School of Medicine

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  • Daniel A. Abrams

    Daniel A. Abrams

    Clinical Associate Professor, Psychiatry and Behavioral Sciences

    Current Research and Scholarly InterestsAutism spectrum disorders (ASD) are among the most pervasive neurodevelopmental disorders and are characterized by significant deficits in social communication. A common observation in children with ASD is that affected individuals often “tune out” from social interactions, which likely impacts the development of social, communication, and language skills. My primary research goals are to understand why children with ASD often tune out from the social world and how this impacts social skill and brain development, and to identify remediation strategies that motivate children with ASD to engage in social interactions. The theoretical framework that guides my work is that social impairments in ASD stem from a primary deficit in identifying social stimuli, such as human voices and faces, as rewarding and salient stimuli, thereby precluding children with ASD from engaging with these stimuli.

    My program of research has provided important information regarding the brain circuits underlying social deficits in ASD. Importantly, these findings have consistently implicated key structures of the brain’s reward and salience processing systems, and support the hypothesis that impaired reward attribution to social stimuli is a critical aspect of social difficulties in ASD. The first study produced by this program of research was published in the Proceedings of the National Academy of Sciences and showed that children with ASD have weak brain connectivity between voice processing regions of cortex and the distributed reward circuit and amygdala. Moreover, the strength of these speech-reward brain connections predicted social communication abilities in these children. A second study, which was recently published in eLife, examined neural processing of mother’s voice, a biologically salient and implicitly rewarding sound which is associated with cognitive and social development, in children with ASD. Results from this study identified a relationship between social communication abilities in children with ASD and brain activation in reward and salience processing regions during mother’s voice processing. A third study, published in Proceedings of the National Academy of Sciences, showed that mother’s voice activates an extended voice processing network, including reward and salience processing regions, in typically developing children. Moreover, the strength of brain connectivity between voice-selective and reward and salience processing regions predicted social communication abilities in these neurotypical children. Together, results provide novel support for the hypothesis that deficits in representing the reward value of social stimuli, including the human voice, impede children with ASD from actively engaging with these stimuli and consequently impair social skill development.

    My future research will leverage these findings by examining several important questions related to social information processing in children with ASD. First, we aim to study longitudinal development of social brain circuitry in minimally verbal children with ASD, a severely affected subpopulation that has been vastly underrepresented in the ASD literature. Second, we aim to examine the efficacy of naturalistic developmental behavioral interventions, such as Pivotal Response Treatment, for children with ASD and their relation to changes in social brain and reward circuitry. Third, we aim to examine distinct neural profiles in female children with ASD who, on average, have better social communication abilities compared to their male counterparts.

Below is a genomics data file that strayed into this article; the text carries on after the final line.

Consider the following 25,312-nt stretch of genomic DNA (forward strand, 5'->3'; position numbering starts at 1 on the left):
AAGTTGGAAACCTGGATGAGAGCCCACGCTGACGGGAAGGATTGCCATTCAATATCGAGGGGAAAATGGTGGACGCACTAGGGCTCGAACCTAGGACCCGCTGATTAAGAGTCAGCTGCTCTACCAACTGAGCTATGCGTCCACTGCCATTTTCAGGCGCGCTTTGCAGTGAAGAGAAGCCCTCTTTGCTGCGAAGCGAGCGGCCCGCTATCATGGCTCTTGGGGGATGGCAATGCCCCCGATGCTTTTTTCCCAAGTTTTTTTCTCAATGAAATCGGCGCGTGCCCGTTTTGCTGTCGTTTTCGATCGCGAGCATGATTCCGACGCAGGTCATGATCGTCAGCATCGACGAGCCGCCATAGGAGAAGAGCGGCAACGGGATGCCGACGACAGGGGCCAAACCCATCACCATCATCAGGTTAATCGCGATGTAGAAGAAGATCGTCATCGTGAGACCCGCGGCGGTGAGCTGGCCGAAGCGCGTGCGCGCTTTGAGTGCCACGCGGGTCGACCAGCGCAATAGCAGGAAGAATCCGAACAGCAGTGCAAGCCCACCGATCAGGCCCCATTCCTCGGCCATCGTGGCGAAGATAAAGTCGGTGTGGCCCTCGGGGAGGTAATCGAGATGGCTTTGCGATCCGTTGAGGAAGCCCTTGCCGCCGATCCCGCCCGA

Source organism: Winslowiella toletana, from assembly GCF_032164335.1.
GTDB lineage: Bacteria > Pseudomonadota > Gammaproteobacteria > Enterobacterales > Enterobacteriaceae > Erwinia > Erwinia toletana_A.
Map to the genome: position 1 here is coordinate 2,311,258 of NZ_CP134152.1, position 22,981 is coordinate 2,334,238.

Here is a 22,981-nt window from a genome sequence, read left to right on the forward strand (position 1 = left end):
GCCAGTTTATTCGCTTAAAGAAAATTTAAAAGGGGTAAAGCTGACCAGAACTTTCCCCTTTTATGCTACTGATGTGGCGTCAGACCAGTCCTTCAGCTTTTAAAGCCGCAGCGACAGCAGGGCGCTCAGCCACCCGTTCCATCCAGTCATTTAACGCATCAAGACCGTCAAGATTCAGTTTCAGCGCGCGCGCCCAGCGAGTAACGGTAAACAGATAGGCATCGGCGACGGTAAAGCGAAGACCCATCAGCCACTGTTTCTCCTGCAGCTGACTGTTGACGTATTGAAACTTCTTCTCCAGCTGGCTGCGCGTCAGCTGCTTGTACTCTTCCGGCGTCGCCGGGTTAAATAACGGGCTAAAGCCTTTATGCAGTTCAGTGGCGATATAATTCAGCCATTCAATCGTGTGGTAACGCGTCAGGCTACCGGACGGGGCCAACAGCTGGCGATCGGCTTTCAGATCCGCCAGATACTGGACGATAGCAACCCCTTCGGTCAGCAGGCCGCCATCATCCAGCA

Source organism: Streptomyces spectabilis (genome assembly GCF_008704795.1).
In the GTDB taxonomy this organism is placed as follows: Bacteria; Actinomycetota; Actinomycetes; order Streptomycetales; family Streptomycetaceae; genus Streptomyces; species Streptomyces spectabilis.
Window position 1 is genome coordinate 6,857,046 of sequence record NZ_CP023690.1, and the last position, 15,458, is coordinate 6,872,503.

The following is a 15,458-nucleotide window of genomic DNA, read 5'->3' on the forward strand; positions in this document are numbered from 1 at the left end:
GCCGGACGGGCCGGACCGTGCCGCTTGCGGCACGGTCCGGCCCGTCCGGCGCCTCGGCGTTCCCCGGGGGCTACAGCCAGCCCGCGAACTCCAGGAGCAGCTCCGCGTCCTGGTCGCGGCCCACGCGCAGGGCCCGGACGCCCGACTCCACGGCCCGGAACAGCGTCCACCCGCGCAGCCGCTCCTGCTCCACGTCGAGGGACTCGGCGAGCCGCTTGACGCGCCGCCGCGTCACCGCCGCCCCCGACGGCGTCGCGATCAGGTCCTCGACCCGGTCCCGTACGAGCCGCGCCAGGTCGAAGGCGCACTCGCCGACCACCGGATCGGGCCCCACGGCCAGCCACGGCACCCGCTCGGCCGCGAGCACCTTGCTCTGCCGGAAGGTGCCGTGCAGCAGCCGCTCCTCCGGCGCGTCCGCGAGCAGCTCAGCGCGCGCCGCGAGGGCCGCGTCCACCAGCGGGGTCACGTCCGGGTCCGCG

• Ehsan Adeli

    Ehsan Adeli

    Clinical Assistant Professor, Psychiatry and Behavioral Sciences

    Current Research and Scholarly InterestsMy research lies in the intersection of Machine Learning, Computer Vision, Healthcare, and Computational Neuroscience.

  • Teddy J. Akiki, MD

    Teddy J. Akiki, MD

    Affiliate, Psych/Major Laboratories and Clinical & Translational Neurosciences Incubator

    BioTeddy Akiki's research is focused on the development of rapid-acting therapeutics for treatment-resistant depression, anxiety, and PTSD (glutamatergic antidepressants such as ketamine, psychedelic compounds, and brain stimulation), precision psychiatry, and understanding the neural underpinnings of trauma- and stress-related disorders (neuroimaging, network neuroscience, computational modeling).


    • Psychiatry Residency
    Interventional Psychiatry Track
    Stanford University
    • Psychiatry Residency
    Research Track
    Cleveland Clinic Foundation
    • Postdoctoral Fellowship
    Yale University School of Medicine, Department of Psychiatry,
    VA National Center for PTSD, Clinical Neurosciences Division


    • Outstanding Resident Award Program (ORAP), National Institute of Mental Health, 2021
    • Resident-Fellow Research Award, Ohio Psychiatric Physicians Foundation, 2020
    • ADAA Travel Award, American College of Neuropsychopharmacology, 2019
    • Alies Muskin Career Development Leadership Award, Anxiety and Depression Association of America, 2019
    • Young Investigator Award, American Society of Clinical Psychopharmacology, 2018
    • New Investigator Award, International Society for CNS Clinical Trials and Methodology, 2018
    • Salim El-Hoss Bioethics and Professionalism Award, American University of Beirut, 2015


  • Nicholas Bassano

    Nicholas Bassano

    Adm Svcs Admstr 1, Psych/Major Laboratories and Clinical & Translational Neurosciences Incubator

    Current Role at StanfordClinical Research Coordinator-2
    Stanford University Department of Psychiatry and Behavioral Science
    Brain Stimulation Lab